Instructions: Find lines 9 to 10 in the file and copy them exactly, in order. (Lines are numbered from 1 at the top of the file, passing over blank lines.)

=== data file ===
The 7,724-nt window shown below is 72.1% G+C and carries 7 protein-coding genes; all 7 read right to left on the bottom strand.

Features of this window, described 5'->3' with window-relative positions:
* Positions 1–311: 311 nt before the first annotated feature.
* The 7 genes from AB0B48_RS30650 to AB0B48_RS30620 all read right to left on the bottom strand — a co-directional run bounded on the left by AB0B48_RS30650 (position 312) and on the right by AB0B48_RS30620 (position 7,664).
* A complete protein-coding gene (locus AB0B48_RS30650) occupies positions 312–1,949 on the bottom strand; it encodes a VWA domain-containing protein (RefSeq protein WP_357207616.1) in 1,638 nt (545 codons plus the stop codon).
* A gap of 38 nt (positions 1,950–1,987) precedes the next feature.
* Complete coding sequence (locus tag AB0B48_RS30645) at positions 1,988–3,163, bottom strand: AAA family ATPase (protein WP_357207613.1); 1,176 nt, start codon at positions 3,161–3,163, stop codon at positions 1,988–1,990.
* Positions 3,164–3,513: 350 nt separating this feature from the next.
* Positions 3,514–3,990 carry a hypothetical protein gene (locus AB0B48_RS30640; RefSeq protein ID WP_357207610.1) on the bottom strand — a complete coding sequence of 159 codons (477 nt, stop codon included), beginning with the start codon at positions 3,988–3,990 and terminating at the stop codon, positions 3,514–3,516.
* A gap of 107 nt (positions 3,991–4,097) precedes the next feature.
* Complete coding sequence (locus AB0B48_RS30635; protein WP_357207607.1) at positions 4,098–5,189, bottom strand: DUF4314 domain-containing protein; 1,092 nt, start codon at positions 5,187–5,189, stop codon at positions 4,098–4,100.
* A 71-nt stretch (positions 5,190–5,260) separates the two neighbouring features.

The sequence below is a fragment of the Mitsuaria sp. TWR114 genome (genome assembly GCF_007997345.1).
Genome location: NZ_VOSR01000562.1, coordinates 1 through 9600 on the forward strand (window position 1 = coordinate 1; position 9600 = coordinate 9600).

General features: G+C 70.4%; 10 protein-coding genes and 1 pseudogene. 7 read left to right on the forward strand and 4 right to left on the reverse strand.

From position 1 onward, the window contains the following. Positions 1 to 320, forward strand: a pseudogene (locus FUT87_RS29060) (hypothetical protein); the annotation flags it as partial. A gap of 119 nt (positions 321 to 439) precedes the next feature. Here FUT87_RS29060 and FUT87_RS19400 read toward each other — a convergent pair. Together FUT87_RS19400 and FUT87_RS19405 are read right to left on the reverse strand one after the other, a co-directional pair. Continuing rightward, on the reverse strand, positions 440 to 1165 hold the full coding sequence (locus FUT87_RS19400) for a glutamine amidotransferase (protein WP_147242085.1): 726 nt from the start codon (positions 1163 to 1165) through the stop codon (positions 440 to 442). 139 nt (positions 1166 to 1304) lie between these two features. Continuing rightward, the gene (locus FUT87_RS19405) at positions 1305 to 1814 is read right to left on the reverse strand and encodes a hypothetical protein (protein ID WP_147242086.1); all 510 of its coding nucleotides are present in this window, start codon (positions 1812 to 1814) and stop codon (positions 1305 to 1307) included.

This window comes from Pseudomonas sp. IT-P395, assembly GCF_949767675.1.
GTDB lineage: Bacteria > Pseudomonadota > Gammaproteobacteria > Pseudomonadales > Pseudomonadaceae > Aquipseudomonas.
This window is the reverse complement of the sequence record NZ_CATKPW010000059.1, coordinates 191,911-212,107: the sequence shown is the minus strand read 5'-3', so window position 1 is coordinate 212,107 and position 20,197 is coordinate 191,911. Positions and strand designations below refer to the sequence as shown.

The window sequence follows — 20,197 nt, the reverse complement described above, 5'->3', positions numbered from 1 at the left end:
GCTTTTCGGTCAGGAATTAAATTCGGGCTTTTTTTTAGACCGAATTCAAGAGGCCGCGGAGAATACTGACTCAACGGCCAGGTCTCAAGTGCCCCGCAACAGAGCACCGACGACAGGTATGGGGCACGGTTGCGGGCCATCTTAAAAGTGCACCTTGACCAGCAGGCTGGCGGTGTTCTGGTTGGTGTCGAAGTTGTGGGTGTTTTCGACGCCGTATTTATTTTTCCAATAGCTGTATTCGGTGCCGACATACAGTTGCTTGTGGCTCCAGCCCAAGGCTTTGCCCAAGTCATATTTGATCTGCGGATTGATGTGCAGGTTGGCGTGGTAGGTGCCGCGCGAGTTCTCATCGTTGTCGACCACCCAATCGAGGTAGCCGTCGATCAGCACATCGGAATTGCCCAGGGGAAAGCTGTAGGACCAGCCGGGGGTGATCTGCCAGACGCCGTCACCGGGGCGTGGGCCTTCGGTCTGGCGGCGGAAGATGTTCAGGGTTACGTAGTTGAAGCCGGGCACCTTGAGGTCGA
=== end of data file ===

* Positions 3,514–3,990 carry a hypothetical protein gene (locus AB0B48_RS30640; RefSeq protein ID WP_357207610.1) on the bottom strand — a complete coding sequence of 159 codons (477 nt, stop codon included), beginning with the start codon at positions 3,988–3,990 and terminating at the stop codon, positions 3,514–3,516.
* A gap of 107 nt (positions 3,991–4,097) precedes the next feature.